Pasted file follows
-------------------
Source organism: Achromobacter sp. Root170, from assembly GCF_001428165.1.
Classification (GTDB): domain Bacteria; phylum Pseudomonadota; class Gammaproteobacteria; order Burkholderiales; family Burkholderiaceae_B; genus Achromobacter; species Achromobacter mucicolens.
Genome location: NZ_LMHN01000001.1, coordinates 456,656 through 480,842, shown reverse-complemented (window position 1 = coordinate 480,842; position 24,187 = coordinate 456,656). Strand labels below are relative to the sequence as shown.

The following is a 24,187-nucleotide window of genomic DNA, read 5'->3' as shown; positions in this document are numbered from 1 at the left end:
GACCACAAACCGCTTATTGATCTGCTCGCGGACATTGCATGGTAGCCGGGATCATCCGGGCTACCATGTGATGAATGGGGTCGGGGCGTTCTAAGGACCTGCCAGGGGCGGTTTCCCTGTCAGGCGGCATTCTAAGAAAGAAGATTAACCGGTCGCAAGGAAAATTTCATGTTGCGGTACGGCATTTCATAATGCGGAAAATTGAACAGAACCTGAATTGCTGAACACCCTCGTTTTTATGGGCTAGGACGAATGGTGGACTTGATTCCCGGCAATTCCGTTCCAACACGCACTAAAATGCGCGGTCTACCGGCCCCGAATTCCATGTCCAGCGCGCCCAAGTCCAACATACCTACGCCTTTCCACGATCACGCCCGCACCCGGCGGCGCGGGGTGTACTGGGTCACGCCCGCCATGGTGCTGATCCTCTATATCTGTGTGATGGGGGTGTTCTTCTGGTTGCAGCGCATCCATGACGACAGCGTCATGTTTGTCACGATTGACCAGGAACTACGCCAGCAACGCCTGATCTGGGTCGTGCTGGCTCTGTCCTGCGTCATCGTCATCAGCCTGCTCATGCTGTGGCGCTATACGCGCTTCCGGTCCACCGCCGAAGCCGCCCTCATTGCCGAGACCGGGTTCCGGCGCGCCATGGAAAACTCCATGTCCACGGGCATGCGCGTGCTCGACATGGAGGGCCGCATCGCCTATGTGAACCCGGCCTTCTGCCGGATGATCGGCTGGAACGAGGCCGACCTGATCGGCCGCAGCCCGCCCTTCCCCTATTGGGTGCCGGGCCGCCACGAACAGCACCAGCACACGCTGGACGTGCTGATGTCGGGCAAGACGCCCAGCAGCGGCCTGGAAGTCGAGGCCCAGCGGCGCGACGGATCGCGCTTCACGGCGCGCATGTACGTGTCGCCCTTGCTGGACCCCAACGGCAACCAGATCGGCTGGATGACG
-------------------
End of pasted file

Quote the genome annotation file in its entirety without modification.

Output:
Source organism: Achromobacter sp. Root170, from assembly GCF_001428165.1.
Classification (GTDB): domain Bacteria; phylum Pseudomonadota; class Gammaproteobacteria; order Burkholderiales; family Burkholderiaceae_B; genus Achromobacter; species Achromobacter mucicolens.
Genome location: NZ_LMHN01000001.1, coordinates 456,656 through 480,842, shown reverse-complemented (window position 1 = coordinate 480,842; position 24,187 = coordinate 456,656). Strand labels below are relative to the sequence as shown.

The following is a 24,187-nucleotide window of genomic DNA, read 5'->3' as shown; positions in this document are numbered from 1 at the left end:
GACCACAAACCGCTTATTGATCTGCTCGCGGACATTGCATGGTAGCCGGGATCATCCGGGCTACCATGTGATGAATGGGGTCGGGGCGTTCTAAGGACCTGCCAGGGGCGGTTTCCCTGTCAGGCGGCATTCTAAGAAAGAAGATTAACCGGTCGCAAGGAAAATTTCATGTTGCGGTACGGCATTTCATAATGCGGAAAATTGAACAGAACCTGAATTGCTGAACACCCTCGTTTTTATGGGCTAGGACGAATGGTGGACTTGATTCCCGGCAATTCCGTTCCAACACGCACTAAAATGCGCGGTCTACCGGCCCCGAATTCCATGTCCAGCGCGCCCAAGTCCAACATACCTACGCCTTTCCACGATCACGCCCGCACCCGGCGGCGCGGGGTGTACTGGGTCACGCCCGCCATGGTGCTGATCCTCTATATCTGTGTGATGGGGGTGTTCTTCTGGTTGCAGCGCATCCATGACGACAGCGTCATGTTTGTCACGATTGACCAGGAACTACGCCAGCAACGCCTGATCTGGGTCGTGCTGGCTCTGTCCTGCGTCATCGTCATCAGCCTGCTCATGCTGTGGCGCTATACGCGCTTCCGGTCCACCGCCGAAGCCGCCCTCATTGCCGAGACCGGGTTCCGGCGCGCCATGGAAAACTCCATGTCCACGGGCATGCGCGTGCTCGACATGGAGGGCCGCATCGCCTATGTGAACCCGGCCTTCTGCCGGATGATCGGCTGGAACGAGGCCGACCTGATCGGCCGCAGCCCGCCCTTCCCCTATTGGGTGCCGGGCCGCCACGAACAGCACCAGCACACGCTGGACGTGCTGATGTCGGGCAAGACGCCCAGCAGCGGCCTGGAAGTCGAGGCCCAGCGGCGCGACGGATCGCGCTTCACGGCGCGCATGTACGTGTCGCCCTTGCTGGACCCCAACGGCAACCAGATCGGCTGGATGACG